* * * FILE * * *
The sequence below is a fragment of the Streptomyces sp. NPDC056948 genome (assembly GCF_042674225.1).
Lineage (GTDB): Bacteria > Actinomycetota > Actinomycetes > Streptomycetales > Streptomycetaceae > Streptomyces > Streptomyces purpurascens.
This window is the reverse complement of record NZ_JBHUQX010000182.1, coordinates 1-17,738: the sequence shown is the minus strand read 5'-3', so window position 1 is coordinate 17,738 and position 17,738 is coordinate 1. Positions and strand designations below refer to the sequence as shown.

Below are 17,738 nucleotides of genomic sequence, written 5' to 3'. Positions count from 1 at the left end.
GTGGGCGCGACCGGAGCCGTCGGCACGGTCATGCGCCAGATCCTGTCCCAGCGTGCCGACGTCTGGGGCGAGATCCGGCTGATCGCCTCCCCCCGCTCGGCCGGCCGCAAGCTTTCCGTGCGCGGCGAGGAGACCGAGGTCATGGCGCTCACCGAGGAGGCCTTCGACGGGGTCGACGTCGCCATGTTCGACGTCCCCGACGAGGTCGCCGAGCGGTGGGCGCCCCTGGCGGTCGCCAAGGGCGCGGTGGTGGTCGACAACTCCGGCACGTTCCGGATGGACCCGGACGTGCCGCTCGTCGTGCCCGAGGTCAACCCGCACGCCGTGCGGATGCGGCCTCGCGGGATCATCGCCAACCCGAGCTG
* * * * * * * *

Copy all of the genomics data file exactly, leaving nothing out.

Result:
The sequence below is a fragment of the Streptomyces sp. NPDC056948 genome (assembly GCF_042674225.1).
Lineage (GTDB): Bacteria > Actinomycetota > Actinomycetes > Streptomycetales > Streptomycetaceae > Streptomyces > Streptomyces purpurascens.
This window is the reverse complement of record NZ_JBHUQX010000182.1, coordinates 1-17,738: the sequence shown is the minus strand read 5'-3', so window position 1 is coordinate 17,738 and position 17,738 is coordinate 1. Positions and strand designations below refer to the sequence as shown.

Below are 17,738 nucleotides of genomic sequence, written 5' to 3'. Positions count from 1 at the left end.
GTGGGCGCGACCGGAGCCGTCGGCACGGTCATGCGCCAGATCCTGTCCCAGCGTGCCGACGTCTGGGGCGAGATCCGGCTGATCGCCTCCCCCCGCTCGGCCGGCCGCAAGCTTTCCGTGCGCGGCGAGGAGACCGAGGTCATGGCGCTCACCGAGGAGGCCTTCGACGGGGTCGACGTCGCCATGTTCGACGTCCCCGACGAGGTCGCCGAGCGGTGGGCGCCCCTGGCGGTCGCCAAGGGCGCGGTGGTGGTCGACAACTCCGGCACGTTCCGGATGGACCCGGACGTGCCGCTCGTCGTGCCCGAGGTCAACCCGCACGCCGTGCGGATGCGGCCTCGCGGGATCATCGCCAACCCGAGCTG